Below is an excellent article written by Bob Frantz, a freelance journalist and regular contributor to The San Francisco Examiner.
Folks, there is nothing wrong with giving someone the benefit of the doubt, but only when that person has shown good moral conduct prior to an allegation of wrong doing. Newton’s history suggests otherwise.
Saturday night in New York City Cameron Newton came up to the podium and accepted the greatest award in sports knowing he has shown a lack of integrity in the past. And for that night he was the greatest player in college football, but it is fair to say he was not be the best example of someone who exhibits the pursuit of excellence with integrity.
"Flee the evil desires of youth and pursue righteousness, faith, love and peace, along with those who call on the Lord out of a pure heart." (2 Timothy 2:22)
"Don’t let anyone look down on you because you are young, but set an example for the believers in speech, in conduct, in love, in faith and in purity." (1 Timothy 4:12)
Newton winning Heisman sends the wrong message by Bob Frantz
‘The Heisman Memorial Trophy annually recognizes the outstanding college football player whose performance best exhibits the pursuit of excellence with integrity.”
Take note of the final word in that sentence. You may never see it again.
At least not in the same sentence as the words “college sports.”
The sentence above is the very first line of the Heisman Trust’s mission statement, and it was once recognized as an important criterion when evaluating potential recipients of the trophy. Not anymore.
When Heisman voters across the country placed that trophy in Cam Newton’s outstretched hand on Saturday — a position in which his hand is apparently very comfortable — they stated quite clearly that integrity, morality and ethics have no place in the high-stakes, professional world of amateur sports.
Integrity is something that has plagued not only the NCAA, but the Heisman Trust as recently as this past year with the Reggie Bush scandal.
Newton’s well-told, yet simultaneously ignored story belongs in an FBI case file as much as it does any college football record book.
This isn’t the first issue with Newton. In fact, Newton first ran into trouble under Urban Meyer at Florida twice when he was a sophomore.
While at Florida, Newton was arrested for felony charges of burglary, larceny and obstruction of justice when it was found the he stole a student’s laptop from a dormitory and threw it out the window when police came to question him.
Also in Gainesville, Fla., Newton was reportedly caught cheating on three separate occasions as a freshman and sophomore, including a case in which he purchased a paper online and turned it in as his own. Only his transfer to Blinn College in Texas saved him from expulsion from Florida.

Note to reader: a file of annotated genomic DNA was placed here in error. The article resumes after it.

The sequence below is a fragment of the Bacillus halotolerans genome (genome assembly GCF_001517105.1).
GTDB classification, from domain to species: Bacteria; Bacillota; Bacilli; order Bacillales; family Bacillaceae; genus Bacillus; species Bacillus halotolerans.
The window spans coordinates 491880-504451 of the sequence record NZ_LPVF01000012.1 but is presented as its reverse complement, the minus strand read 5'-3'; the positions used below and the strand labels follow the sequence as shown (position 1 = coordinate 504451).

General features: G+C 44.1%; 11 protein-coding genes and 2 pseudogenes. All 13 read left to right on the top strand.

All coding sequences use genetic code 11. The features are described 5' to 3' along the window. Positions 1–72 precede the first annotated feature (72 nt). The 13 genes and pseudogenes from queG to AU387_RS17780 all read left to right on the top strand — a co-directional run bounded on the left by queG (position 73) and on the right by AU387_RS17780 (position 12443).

And this “ethical” young man accomplished all this even before the pay-for-play scandal engineered by his father that landed him at Auburn.
Newton was the most dominant player in America, which is undoubtedly what saved him from the NCAA’s eligibility guillotine. Too many dollars and television viewers were at risk for the NCAA to sideline its top attraction and risk an Auburn loss in the SEC championship game. A Tigers’ defeat would have put TCU in the BCS title game, and the NCAA hypocrites would rather have canceled the game than accept such a travesty.
How else can they explain away Cecil Newton’s admission to soliciting his son’s services to the highest bidder? Cecil acted as a de facto agent for Cam, but because he happens to share his client’s bloodline, the player’s amateur status is secure?
The NCAA’s, and Newton’s, excuse is that Cam allegedly didn’t know what his father was up to.
If you believe that, I’ve got a slightly damaged laptop to sell you. It’s not stolen. I swear.
As Sports Illustrated reported last month, Cam wanted to go to Mississippi State, but agreed to let his father make the decision for him. “A few days before Christmas, while sitting at the dinner table in his brother’s house in Jacksonville, Cecil Sr. uttered two words. ‘It’s Auburn.’”
What star athlete would allow his father to completely ignore his own wishes to play at a certain school without demanding to know the father’s reasons?
Even in defending himself, as he tried to do in an ESPN interview Thursday, Newton couldn’t declare himself innocent.
“Everything I’ve done at this university, I did it the right way,” he said.
The disclaimer “at this university,” speaks volumes, as it obviously neglects the solicitation scheme that Pops put into action “before” he arrived at Auburn.
Maybe nothing can be done to the powers-that-be that run the NCAA and its investigation committee, but the Heisman voters had a real chance to do the right thing. They had a chance to restore the word “integrity” to the mission statement, a necessity in the wake of the Reggie Bush forfeiture of the once-sacred
Bob Frantz is a freelance journalist and regular contributor to The San Francisco Examiner